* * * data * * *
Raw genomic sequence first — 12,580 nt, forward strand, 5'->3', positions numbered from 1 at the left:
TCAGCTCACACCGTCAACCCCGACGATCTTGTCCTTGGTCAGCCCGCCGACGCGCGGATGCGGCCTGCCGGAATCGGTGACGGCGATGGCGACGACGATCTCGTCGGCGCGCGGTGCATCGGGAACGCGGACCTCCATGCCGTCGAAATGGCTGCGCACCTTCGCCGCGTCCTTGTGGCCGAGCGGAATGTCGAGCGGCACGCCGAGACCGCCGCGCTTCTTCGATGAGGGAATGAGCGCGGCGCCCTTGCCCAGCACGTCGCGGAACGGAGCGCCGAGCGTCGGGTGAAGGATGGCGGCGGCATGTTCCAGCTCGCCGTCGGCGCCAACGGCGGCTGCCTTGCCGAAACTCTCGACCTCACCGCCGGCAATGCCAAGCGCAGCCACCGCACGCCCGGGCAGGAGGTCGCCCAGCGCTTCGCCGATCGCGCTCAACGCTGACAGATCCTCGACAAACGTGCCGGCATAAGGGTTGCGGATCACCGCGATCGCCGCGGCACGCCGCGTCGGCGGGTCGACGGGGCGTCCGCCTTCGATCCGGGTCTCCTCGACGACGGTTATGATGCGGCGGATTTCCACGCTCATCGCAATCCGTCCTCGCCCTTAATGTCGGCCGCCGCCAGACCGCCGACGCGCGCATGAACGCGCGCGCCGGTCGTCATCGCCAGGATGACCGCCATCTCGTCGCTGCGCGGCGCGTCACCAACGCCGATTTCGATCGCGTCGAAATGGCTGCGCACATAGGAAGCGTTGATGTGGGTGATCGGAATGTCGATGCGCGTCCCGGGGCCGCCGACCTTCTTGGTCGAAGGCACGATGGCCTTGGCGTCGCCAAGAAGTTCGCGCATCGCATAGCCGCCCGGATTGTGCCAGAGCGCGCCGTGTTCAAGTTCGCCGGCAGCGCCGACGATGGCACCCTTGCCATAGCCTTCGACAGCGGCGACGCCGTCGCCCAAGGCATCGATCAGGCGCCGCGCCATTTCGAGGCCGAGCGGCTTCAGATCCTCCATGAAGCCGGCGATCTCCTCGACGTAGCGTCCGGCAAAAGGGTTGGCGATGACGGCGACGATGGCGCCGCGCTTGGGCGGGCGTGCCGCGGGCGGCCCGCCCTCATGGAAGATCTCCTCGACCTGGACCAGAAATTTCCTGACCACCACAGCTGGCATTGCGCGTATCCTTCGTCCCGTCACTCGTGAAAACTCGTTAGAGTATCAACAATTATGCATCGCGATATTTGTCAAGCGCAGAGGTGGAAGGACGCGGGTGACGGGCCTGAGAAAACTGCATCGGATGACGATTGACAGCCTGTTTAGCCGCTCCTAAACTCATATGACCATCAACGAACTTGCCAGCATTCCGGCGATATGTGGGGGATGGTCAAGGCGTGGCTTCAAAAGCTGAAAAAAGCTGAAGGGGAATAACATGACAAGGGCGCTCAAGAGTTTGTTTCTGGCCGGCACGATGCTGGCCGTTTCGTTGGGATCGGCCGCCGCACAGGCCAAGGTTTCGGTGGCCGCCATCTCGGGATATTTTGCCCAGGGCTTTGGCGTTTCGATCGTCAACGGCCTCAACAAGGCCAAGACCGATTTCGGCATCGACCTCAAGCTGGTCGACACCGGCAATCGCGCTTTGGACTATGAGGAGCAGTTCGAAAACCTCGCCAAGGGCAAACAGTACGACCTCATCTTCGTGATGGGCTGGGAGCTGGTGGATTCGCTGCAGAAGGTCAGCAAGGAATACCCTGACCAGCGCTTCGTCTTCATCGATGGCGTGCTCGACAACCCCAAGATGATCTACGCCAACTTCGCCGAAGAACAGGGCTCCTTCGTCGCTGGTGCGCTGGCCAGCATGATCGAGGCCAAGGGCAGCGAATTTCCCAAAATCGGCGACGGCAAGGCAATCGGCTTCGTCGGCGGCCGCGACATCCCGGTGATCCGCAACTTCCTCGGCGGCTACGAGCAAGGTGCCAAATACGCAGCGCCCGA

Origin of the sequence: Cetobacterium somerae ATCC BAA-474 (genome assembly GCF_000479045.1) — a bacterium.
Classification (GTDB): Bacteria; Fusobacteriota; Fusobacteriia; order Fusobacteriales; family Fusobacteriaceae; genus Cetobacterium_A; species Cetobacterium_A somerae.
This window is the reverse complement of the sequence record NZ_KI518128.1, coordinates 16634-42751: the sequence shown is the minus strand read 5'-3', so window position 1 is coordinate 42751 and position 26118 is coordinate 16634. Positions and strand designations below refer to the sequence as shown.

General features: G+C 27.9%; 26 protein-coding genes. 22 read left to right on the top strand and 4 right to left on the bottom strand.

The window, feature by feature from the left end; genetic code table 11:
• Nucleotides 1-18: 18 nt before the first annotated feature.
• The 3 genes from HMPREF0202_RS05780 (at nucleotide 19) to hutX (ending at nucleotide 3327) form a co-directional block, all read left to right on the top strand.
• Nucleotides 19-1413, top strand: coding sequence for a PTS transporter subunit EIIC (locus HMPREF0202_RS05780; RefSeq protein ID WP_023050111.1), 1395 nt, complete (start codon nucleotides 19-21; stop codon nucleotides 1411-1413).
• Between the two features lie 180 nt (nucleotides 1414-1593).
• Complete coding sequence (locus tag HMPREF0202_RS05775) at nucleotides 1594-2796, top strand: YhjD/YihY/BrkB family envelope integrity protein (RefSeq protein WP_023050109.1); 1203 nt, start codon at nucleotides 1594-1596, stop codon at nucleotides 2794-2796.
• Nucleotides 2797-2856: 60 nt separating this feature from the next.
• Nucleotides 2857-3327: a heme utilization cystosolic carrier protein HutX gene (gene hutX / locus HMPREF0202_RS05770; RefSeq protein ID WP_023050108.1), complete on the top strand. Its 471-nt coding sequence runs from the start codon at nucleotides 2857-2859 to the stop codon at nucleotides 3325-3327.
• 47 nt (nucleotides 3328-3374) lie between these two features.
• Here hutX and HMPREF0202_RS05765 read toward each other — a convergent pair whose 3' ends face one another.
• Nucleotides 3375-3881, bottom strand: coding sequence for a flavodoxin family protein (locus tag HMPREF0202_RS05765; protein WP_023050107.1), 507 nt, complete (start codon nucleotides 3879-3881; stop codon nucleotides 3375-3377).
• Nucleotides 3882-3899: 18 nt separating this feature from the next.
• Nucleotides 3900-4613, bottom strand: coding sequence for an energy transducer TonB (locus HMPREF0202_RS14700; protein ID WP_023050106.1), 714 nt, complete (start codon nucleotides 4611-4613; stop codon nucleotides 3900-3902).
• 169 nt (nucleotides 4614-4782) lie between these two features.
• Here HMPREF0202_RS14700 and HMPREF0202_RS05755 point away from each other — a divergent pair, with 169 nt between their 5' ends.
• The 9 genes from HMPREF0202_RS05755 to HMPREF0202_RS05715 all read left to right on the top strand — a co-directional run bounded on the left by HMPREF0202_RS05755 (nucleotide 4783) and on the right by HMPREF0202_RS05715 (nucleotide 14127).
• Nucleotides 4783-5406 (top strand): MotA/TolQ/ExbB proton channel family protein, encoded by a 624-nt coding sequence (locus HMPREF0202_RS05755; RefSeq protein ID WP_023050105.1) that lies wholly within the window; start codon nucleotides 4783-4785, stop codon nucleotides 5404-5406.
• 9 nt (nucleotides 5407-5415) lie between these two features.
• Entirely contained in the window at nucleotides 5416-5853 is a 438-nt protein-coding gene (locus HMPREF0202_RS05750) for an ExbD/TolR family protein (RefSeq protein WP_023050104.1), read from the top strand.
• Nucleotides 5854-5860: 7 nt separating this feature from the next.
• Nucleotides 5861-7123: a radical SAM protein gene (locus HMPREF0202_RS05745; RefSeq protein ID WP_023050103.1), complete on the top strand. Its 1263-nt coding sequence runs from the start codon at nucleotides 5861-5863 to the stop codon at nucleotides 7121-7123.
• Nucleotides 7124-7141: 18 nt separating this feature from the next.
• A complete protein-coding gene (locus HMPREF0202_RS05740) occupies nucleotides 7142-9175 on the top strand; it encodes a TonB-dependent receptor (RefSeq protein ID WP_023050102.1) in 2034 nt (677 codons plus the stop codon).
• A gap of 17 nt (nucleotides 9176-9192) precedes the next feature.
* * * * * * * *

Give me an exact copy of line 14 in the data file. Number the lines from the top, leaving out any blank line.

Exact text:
• Nucleotides 2857-3327: a heme utilization cystosolic carrier protein HutX gene (gene hutX / locus HMPREF0202_RS05770; RefSeq protein ID WP_023050108.1), complete on the top strand. Its 471-nt coding sequence runs from the start codon at nucleotides 2857-2859 to the stop codon at nucleotides 3325-3327.